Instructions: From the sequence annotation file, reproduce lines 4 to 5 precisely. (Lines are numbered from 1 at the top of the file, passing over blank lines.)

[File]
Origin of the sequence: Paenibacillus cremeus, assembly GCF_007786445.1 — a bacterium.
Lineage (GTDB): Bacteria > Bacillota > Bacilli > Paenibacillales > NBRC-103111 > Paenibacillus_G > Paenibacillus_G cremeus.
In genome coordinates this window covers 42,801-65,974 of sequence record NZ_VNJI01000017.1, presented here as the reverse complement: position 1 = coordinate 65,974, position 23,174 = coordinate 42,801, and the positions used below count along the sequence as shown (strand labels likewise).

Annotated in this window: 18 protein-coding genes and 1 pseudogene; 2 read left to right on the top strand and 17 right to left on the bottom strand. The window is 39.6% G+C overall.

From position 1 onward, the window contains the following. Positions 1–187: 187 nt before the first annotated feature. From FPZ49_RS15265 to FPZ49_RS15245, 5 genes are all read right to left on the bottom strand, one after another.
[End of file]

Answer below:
Annotated in this window: 18 protein-coding genes and 1 pseudogene; 2 read left to right on the top strand and 17 right to left on the bottom strand. The window is 39.6% G+C overall.

From position 1 onward, the window contains the following. Positions 1–187: 187 nt before the first annotated feature. From FPZ49_RS15265 to FPZ49_RS15245, 5 genes are all read right to left on the bottom strand, one after another.